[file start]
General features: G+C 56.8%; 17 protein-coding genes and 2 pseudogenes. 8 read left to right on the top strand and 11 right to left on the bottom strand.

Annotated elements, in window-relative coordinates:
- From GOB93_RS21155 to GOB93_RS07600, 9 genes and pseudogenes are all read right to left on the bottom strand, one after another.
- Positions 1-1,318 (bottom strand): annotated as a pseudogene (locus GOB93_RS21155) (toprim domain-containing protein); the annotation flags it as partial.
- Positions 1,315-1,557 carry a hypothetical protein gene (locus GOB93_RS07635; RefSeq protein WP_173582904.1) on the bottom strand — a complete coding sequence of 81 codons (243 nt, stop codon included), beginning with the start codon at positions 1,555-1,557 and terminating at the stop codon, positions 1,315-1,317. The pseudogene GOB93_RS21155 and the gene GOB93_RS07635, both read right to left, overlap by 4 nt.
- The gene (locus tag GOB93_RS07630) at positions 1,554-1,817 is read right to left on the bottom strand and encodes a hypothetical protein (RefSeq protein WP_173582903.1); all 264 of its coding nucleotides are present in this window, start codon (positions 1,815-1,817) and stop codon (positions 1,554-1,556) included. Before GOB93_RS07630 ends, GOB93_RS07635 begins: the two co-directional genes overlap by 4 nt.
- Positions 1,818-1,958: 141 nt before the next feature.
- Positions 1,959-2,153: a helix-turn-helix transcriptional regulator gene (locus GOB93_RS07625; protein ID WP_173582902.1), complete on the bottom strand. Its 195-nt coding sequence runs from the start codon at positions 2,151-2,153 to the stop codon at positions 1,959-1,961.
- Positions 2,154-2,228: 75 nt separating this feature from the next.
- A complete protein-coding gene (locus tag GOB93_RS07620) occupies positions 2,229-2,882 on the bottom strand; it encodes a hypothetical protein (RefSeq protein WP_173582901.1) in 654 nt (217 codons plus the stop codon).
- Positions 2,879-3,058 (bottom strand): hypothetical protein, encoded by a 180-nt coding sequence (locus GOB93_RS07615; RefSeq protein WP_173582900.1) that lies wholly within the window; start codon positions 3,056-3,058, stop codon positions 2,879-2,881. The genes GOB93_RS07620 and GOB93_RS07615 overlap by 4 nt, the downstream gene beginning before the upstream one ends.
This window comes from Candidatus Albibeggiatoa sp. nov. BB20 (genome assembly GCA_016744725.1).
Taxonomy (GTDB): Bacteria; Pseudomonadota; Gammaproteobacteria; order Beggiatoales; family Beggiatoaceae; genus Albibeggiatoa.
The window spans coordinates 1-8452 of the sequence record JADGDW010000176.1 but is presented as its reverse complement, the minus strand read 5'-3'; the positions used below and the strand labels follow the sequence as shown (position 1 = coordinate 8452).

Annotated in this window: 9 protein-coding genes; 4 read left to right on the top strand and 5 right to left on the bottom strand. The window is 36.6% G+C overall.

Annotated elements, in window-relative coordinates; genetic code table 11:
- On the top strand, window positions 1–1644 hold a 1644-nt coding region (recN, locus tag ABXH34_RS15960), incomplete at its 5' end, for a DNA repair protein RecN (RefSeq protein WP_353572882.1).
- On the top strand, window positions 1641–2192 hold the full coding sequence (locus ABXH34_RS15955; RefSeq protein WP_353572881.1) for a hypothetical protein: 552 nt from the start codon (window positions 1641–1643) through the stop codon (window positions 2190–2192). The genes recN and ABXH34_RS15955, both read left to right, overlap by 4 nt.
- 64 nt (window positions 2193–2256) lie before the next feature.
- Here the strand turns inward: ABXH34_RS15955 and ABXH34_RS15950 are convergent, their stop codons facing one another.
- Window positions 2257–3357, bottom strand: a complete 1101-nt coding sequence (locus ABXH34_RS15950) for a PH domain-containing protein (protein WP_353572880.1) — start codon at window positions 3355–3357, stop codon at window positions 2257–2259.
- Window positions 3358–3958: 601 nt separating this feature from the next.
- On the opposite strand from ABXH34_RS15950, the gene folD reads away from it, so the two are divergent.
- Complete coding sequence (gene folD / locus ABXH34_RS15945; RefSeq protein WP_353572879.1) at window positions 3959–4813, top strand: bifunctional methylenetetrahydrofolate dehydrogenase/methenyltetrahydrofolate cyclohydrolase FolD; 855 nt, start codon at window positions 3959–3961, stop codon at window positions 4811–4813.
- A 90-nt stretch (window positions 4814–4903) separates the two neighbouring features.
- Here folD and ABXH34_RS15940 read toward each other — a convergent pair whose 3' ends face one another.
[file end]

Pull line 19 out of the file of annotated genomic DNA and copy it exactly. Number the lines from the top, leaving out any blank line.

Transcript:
- 64 nt (window positions 2193–2256) lie before the next feature.